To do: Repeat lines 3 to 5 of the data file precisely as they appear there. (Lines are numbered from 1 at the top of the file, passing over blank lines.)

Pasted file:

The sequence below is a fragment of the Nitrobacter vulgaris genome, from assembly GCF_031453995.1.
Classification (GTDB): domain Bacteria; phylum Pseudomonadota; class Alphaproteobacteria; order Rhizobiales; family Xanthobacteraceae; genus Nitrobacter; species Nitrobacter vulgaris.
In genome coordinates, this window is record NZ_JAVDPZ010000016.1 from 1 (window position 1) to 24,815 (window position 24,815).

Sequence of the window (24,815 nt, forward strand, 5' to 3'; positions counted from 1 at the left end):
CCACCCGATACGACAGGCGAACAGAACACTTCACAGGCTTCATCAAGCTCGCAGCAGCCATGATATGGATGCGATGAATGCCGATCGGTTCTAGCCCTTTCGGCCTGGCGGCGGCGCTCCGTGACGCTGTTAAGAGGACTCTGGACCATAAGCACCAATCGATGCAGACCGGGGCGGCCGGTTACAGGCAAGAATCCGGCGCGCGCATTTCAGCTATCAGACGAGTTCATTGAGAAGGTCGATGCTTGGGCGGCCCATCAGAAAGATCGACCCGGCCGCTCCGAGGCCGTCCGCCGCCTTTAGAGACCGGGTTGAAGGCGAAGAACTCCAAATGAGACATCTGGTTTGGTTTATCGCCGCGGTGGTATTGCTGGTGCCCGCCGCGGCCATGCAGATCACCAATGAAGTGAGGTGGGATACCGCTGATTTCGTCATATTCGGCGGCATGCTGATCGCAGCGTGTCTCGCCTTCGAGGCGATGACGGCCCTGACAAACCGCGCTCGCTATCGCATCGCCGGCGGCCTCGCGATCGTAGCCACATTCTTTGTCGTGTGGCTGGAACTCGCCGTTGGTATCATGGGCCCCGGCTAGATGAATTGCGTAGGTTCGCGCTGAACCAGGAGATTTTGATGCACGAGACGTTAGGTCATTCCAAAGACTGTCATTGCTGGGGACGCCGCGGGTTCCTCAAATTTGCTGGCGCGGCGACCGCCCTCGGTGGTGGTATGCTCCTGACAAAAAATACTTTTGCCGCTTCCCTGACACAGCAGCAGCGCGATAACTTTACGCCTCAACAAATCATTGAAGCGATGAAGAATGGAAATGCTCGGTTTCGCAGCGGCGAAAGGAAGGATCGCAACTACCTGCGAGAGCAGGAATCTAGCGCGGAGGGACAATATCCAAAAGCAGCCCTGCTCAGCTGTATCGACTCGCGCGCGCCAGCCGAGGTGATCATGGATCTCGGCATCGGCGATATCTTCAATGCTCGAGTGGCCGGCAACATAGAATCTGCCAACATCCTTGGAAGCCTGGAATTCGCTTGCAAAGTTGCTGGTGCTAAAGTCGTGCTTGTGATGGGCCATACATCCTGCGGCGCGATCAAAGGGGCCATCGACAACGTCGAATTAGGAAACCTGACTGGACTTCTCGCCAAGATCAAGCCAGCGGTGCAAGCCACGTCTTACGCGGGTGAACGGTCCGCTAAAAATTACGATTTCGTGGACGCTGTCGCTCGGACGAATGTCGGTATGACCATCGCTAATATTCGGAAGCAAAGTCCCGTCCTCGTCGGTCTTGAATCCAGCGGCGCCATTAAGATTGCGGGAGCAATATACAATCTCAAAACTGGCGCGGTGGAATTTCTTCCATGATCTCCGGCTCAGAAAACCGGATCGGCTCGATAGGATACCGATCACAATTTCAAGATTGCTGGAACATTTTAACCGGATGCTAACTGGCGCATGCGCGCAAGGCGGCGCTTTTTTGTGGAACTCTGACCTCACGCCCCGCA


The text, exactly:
In genome coordinates, this window is record NZ_JAVDPZ010000016.1 from 1 (window position 1) to 24,815 (window position 24,815).

Sequence of the window (24,815 nt, forward strand, 5' to 3'; positions counted from 1 at the left end):
CCACCCGATACGACAGGCGAACAGAACACTTCACAGGCTTCATCAAGCTCGCAGCAGCCATGATATGGATGCGATGAATGCCGATCGGTTCTAGCCCTTTCGGCCTGGCGGCGGCGCTCCGTGACGCTGTTAAGAGGACTCTGGACCATAAGCACCAATCGATGCAGACCGGGGCGGCCGGTTACAGGCAAGAATCCGGCGCGCGCATTTCAGCTATCAGACGAGTTCATTGAGAAGGTCGATGCTTGGGCGGCCCATCAGAAAGATCGACCCGGCCGCTCCGAGGCCGTCCGCCGCCTTTAGAGACCGGGTTGAAGGCGAAGAACTCCAAATGAGACATCTGGTTTGGTTTATCGCCGCGGTGGTATTGCTGGTGCCCGCCGCGGCCATGCAGATCACCAATGAAGTGAGGTGGGATACCGCTGATTTCGTCATATTCGGCGGCATGCTGATCGCAGCGTGTCTCGCCTTCGAGGCGATGACGGCCCTGACAAACCGCGCTCGCTATCGCATCGCCGGCGGCCTCGCGATCGTAGCCACATTCTTTGTCGTGTGGCTGGAACTCGCCGTTGGTATCATGGGCCCCGGCTAGATGAATTGCGTAGGTTCGCGCTGAACCAGGAGATTTTGATGCACGAGACGTTAGGTCATTCCAAAGACTGTCATTGCTGGGGACGCCGCGGGTTCCTCAAATTTGCTGGCGCGGCGACCGCCCTCGGTGGTGGTATGCTCCTGACAAAAAATACTTTTGCCGCTTCCCTGACACAGCAGCAGCGCGATAACTTTACGCCTCAACAAATCATTGAAGCGATGAAGAATGGAAATGCTCGGTTTCGCAGCGGCGAAAGGAAGGATCGCAACTACCTGCGAGAGCAGGAATCTAGCGCGGAGGGACAATATCCAAAAGCAGCCCTGCTCAGCTGTATCGACTCGCGCGCGCCAGCCGAGGTGATCATGGATCTCGGCATCGGCGATATCTTCAATGCTCGAGTGGCCGGCAACATAGAATCTGCCAACATCCTTGGAAGCCTGGAATTCGCTTGCAAAGTTGCTGGTGCTAAAGTCGTGCTTGTGATGGGCCATACATCCTGCGGCGCGATCAAAGGGGCCATCGACAACGTCGAATTAGGAAACCTGACTGGACTTCTCGCCAAGATCAAGCCAGCGGTGCAAGCCACGTCTTACGCGGGTGAACGGTCCGCTAAAAATTACGATTTCGTGGACGCTGTCGCTCGGACGAATGTCGGTATGACCATCGCTAATATTCGGAAGCAAAGTCCCGTCCTCGTCGGTCTTGAATCCAGCGGCGCCATTAAGATTGCGGGAGCAATATACAATCTCAAAACTGGCGCGGTGGAATTTCTTCCATGATCTCCGGCTCAGAAAACCGGATCGGCTCGATAGGATACCGATCACAATTTCAAGATTGCTGGAACATTTTAACCGGATGCTAACTGGCGCATGCGCGCAAGGCGGCGCTTTTTTGTGGAACTCTGACCTCACGCCCCGCA